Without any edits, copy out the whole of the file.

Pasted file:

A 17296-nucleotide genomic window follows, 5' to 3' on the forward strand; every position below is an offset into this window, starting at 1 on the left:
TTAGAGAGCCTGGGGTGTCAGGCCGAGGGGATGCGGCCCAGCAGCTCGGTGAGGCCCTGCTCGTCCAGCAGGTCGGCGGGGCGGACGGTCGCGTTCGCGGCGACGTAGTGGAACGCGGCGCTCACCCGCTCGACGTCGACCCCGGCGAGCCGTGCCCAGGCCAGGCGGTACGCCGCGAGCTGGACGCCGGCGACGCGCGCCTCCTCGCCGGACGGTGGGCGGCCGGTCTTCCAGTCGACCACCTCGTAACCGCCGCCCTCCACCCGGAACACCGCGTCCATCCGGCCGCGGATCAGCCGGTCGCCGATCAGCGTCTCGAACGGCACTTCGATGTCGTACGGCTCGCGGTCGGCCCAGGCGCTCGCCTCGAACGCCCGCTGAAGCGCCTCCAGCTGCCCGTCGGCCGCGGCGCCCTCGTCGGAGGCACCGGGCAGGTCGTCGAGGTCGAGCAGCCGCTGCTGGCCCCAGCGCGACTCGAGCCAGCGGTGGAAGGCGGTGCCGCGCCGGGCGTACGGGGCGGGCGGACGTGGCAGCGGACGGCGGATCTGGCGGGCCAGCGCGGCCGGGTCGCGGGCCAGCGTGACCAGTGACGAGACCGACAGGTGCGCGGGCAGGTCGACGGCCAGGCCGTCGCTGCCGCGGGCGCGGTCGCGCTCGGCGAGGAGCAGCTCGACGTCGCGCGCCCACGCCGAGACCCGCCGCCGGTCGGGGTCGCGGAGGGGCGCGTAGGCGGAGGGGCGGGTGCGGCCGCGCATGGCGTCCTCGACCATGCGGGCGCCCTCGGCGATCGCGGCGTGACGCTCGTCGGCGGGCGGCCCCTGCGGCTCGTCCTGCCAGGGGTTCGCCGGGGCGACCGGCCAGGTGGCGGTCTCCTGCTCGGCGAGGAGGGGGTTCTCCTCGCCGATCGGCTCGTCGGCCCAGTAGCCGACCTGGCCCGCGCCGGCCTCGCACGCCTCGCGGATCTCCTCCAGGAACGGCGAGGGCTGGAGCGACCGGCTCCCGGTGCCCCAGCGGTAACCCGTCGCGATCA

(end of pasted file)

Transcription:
A 17296-nucleotide genomic window follows, 5' to 3' on the forward strand; every position below is an offset into this window, starting at 1 on the left:
TTAGAGAGCCTGGGGTGTCAGGCCGAGGGGATGCGGCCCAGCAGCTCGGTGAGGCCCTGCTCGTCCAGCAGGTCGGCGGGGCGGACGGTCGCGTTCGCGGCGACGTAGTGGAACGCGGCGCTCACCCGCTCGACGTCGACCCCGGCGAGCCGTGCCCAGGCCAGGCGGTACGCCGCGAGCTGGACGCCGGCGACGCGCGCCTCCTCGCCGGACGGTGGGCGGCCGGTCTTCCAGTCGACCACCTCGTAACCGCCGCCCTCCACCCGGAACACCGCGTCCATCCGGCCGCGGATCAGCCGGTCGCCGATCAGCGTCTCGAACGGCACTTCGATGTCGTACGGCTCGCGGTCGGCCCAGGCGCTCGCCTCGAACGCCCGCTGAAGCGCCTCCAGCTGCCCGTCGGCCGCGGCGCCCTCGTCGGAGGCACCGGGCAGGTCGTCGAGGTCGAGCAGCCGCTGCTGGCCCCAGCGCGACTCGAGCCAGCGGTGGAAGGCGGTGCCGCGCCGGGCGTACGGGGCGGGCGGACGTGGCAGCGGACGGCGGATCTGGCGGGCCAGCGCGGCCGGGTCGCGGGCCAGCGTGACCAGTGACGAGACCGACAGGTGCGCGGGCAGGTCGACGGCCAGGCCGTCGCTGCCGCGGGCGCGGTCGCGCTCGGCGAGGAGCAGCTCGACGTCGCGCGCCCACGCCGAGACCCGCCGCCGGTCGGGGTCGCGGAGGGGCGCGTAGGCGGAGGGGCGGGTGCGGCCGCGCATGGCGTCCTCGACCATGCGGGCGCCCTCGGCGATCGCGGCGTGACGCTCGTCGGCGGGCGGCCCCTGCGGCTCGTCCTGCCAGGGGTTCGCCGGGGCGACCGGCCAGGTGGCGGTCTCCTGCTCGGCGAGGAGGGGGTTCTCCTCGCCGATCGGCTCGTCGGCCCAGTAGCCGACCTGGCCCGCGCCGGCCTCGCACGCCTCGCGGATCTCCTCCAGGAACGGCGAGGGCTGGAGCGACCGGCTCCCGGTGCCCCAGCGGTAACCCGTCGCGATCA